MOUNT VIC FLICKS

 

Pauline Conolly

A movie buff reborn. I have fallen in love with Mount Vic Flicks all over again.

Mount Vic FlicksMount Vic Flicks

 

 

 

 

 

 

 

 

 

The building, at 2a Harley Avenue Mount Victoria, dates from 1934.  It was originally  a cinema  known as Mount Victoria Pictures.

In September 1935 The Katoomba Daily provided an idea of what patrons might expect. This was the days of  double features, and news reels.

GOLBY’S THEATRE CIRCUIT – OPENING AT MOUNT VICTORIA.  Mount Victoria The latest location of Golby’s Blue Mountain Theatre Circuit will enjoy a regular fortnightly talkies entertainment commencing next Wednesday, 11th September……The opening programme is headed by ‘The Informer’ , from Liam O’Flaherty’s widely discussed book.

The B feature was a musical called ‘On the Air’.  There was a Cubby Bear  Cartoon for the kiddies. It was great value in the days of the Great Depression and the hard times  of the Second World War. The theatre closed in the late 1950s, which must have been very sad.

New life came in 1986, with Ron and Diane Bayley. They reopened  it as Mount Vic Flicks, which  become a much loved institution.

I first visited Mount Vic Flicks on Australia Day 2013,  which  was celebrated by the handing out of free lollies to patrons . By this time the  Bayleys  had decided it was time to retire.  Who could blame them after so many years?

Mount Vic Flicks and long term owners Ron and Diane Bayley

Ron and Diane Bayley

My partner Rob  and I were welcomed at the entrance  that day by Diane Bayley, who I recall  was  wearing a summer dress and huge new hiking boots. She said she was breaking them in,  ready for some trekking holidays.

Movie lovers from all over  the Blue Mountains wished the couple well and showered them with gifts.  However, they were devastated at the thought of the business closing.  The prospects certainly  looked grim.  Upgrades were  urgently needed, with digital projection equipment required.  It was doubtful whether anyone would be willing to invest in  a single screen, country theatre.  But then……great news. In July 2013 the Blue Mountains Gazette reported;


 

Owners of Mount Vic Flicks

White knights for Mount Vic Flicks . ( Photo credit – Blue Mountains Gazette)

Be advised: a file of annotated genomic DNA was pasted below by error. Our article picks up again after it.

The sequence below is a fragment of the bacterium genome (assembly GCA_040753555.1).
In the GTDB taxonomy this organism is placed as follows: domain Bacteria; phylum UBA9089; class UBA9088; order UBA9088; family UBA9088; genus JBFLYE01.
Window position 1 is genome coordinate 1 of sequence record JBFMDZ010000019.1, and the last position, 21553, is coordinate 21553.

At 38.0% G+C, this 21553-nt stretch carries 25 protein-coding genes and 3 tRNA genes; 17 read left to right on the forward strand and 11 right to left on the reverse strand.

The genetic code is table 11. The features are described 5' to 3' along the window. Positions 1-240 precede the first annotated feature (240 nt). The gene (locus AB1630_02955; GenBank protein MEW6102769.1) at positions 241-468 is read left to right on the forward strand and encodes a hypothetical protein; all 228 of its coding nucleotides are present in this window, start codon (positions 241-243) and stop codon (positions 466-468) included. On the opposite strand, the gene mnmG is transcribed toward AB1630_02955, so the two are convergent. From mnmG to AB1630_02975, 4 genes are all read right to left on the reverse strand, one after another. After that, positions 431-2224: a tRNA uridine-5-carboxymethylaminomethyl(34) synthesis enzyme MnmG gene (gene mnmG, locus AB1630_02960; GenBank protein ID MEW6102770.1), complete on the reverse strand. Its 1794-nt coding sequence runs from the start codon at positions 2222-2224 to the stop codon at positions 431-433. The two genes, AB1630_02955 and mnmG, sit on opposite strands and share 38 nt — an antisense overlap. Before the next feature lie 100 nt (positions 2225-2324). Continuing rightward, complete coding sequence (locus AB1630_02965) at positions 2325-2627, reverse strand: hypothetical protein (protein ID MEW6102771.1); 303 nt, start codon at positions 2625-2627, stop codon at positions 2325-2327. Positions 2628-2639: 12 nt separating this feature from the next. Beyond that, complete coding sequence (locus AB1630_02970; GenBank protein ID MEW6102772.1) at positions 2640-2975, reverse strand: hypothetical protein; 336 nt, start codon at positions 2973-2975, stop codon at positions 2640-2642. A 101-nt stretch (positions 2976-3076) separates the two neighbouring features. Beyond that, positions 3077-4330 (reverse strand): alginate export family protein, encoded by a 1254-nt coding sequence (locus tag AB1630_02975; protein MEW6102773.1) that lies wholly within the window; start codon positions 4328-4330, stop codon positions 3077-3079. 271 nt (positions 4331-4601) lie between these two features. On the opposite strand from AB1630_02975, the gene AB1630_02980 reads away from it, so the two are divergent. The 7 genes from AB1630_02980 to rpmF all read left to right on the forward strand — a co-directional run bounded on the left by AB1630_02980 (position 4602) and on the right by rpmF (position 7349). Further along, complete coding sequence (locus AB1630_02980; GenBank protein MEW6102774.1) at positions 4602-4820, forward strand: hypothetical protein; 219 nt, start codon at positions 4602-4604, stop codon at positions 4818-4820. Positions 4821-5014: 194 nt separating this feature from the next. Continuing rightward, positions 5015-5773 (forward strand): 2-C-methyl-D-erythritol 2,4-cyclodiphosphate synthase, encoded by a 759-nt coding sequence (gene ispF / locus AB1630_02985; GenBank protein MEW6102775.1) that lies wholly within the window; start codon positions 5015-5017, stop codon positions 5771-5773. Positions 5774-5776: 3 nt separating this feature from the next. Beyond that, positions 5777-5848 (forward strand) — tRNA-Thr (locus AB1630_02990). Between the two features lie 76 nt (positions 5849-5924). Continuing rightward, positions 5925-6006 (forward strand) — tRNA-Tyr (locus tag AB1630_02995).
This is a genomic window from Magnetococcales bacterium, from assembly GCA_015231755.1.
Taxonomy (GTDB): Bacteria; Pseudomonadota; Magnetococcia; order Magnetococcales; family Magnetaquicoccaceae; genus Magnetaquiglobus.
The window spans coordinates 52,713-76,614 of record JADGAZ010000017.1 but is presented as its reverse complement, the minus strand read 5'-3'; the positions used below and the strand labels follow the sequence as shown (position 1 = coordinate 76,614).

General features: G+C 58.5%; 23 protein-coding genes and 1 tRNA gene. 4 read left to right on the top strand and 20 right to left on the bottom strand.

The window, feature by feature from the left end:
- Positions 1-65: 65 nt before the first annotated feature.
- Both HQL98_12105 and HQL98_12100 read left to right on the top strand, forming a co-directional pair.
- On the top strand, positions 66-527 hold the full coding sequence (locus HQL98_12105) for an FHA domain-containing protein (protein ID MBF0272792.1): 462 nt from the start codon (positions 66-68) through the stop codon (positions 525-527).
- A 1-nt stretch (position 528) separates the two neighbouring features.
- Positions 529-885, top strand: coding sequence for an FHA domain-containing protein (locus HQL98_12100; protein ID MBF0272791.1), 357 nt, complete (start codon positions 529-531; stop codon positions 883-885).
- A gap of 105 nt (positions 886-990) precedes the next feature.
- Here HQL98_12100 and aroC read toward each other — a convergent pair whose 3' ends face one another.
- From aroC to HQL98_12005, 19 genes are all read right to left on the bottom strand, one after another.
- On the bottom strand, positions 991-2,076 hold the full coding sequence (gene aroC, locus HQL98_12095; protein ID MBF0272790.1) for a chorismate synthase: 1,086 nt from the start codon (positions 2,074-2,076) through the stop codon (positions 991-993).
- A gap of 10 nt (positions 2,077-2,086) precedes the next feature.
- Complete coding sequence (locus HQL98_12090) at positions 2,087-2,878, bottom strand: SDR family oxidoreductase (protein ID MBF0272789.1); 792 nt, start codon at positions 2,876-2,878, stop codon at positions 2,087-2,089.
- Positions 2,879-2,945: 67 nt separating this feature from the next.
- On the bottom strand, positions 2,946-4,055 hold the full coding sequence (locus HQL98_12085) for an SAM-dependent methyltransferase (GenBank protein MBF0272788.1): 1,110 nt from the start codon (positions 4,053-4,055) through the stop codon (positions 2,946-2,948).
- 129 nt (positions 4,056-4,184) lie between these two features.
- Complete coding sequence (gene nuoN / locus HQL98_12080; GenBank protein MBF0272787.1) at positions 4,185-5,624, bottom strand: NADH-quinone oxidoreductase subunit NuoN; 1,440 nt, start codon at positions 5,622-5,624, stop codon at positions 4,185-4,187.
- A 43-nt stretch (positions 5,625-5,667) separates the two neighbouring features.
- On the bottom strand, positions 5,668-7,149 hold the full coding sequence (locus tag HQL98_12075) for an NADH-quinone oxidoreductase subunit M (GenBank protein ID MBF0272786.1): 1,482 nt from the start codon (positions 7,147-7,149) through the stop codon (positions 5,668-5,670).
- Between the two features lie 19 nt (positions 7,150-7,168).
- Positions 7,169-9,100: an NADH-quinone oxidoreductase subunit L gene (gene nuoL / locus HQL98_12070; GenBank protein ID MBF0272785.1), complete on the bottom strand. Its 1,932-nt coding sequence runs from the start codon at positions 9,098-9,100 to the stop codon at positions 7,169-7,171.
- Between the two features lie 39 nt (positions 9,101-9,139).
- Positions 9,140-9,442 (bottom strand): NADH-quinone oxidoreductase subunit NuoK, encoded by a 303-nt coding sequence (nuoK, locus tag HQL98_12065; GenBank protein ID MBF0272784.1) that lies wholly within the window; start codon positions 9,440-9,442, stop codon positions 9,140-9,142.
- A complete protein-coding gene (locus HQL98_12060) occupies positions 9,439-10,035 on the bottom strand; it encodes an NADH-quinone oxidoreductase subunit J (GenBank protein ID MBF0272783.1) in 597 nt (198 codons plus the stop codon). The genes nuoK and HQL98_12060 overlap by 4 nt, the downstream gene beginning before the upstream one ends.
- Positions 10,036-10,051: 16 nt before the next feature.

One of the busiest nights ever at Mount Vic Flicks was in April 2014.  It seems I shared and commented on a FB post about the occasion.  80 people had to be turned away and there were jokes about riots.  Apologies for the typos.


ALL ABOARD FOR MOUNT VIC FLICKS

I went to the pictures again recently, on the train from my home at Blackheath.  It’s only  a short, one stop journey  ‘up the hill’.  I wanted to see the movie of a best selling book, published in 2008.  It was the perfect choice really;  a gentle, nostalgic story set in the 1940’s, around the same vintage as the theatre.

There were only a handful of us waiting for the doors to open. Well…. it was lunchtime on a Friday.

Mount Vic Flicks

Keeping it simple. No electronic signage here.

I was surprised when the lady I was chatting to suggested we line up. I said I didn’t think there were enough of us for a queue, but she soon put me straight;  ‘But I saw hordes of people having lunch in the hotel and  I bet they’re on their way here.’  Oh my word….she was right!  I was lucky to have arrived early enough to get  a good seat,  but its best to book ahead for popular showings. The original box office booth is still in use.

Box office at Mount Vic Flicks

Only $11 for me these days.

I was delighted to find that nothing had changed inside either. There was the quaint  old Royal Box I remembered.

 

Premium seats at Mount Vic Flicks

The perfect seats for young lovers at the back of the theatre.

Mount Vic Flicks

Mount Vic Flicks interior

Unusually, the snack bar is inside the theatre.  How convenient is that? There are home made Choc Tops and baked goodies on offer, plus soup in cooler weather.

Snack bar at Mount Vic Flicks

A Choc Top and  some popcorn please.

As it was autumn and a bit chilly when I was there, lentil soup was on the menu.  It’s served in a miniature tureen  with a  generous length of bread roll  balanced on top. Just the ticket, if you will excuse the pun. Tea and coffee are  still served in ‘proper’ mugs.  Some friends of mine once missed the last train back to Blackheath and had to cadge a ride with the Bayleys. Their fare was to help wash up the mugs.

I simply cannot explain why it took me so long to go back to Mount Vic. Next time I’ll reserve a seat and splash out on lunch at one of the historic village’s grand old hotels.

Here is a link to the theatre’s  HOME PAGE

 

FEEL FREE TO LEAVE A MESSAGE IN THE BOX BELOW.

 

 

 

4 Comments
  1. There used to be a wonderful 1920s Art Deco Cinema in the town of Leyburn 12 miles away from where I live. It had a bar down in the basement with posters of all the ‘greats’ around the walls, and was a real community asset. The owners wanted to retire, but had received an offer from a ‘Developer’ to turn it into 6 apartments. We all campaigned to save it and raise the money so it could be kept as part of the community hub – but the Developers won! Thank goodness you still have your little gem, especially the Royal Box haha.
    PS: Loved the book TGL&PPPS and loved the subsequent film too.

    • Pauline

      Thanks so much for your message. Oh dear, how sad. Could so easily have happened to the Mt. Vic Theatre. I shouldn’t be cynical, but maybe what helped save it is that directly next door is a horrendous, giant electricity station surrounded by razor wire.

  2. I have included your blog in INTERESTING BLOGS in FRIDAY FOSSICKING at
    https://thatmomentintime-crissouli.blogspot.com/2018/05/friday-fossicking-25th-may-2018.html
    Thanks, Chris

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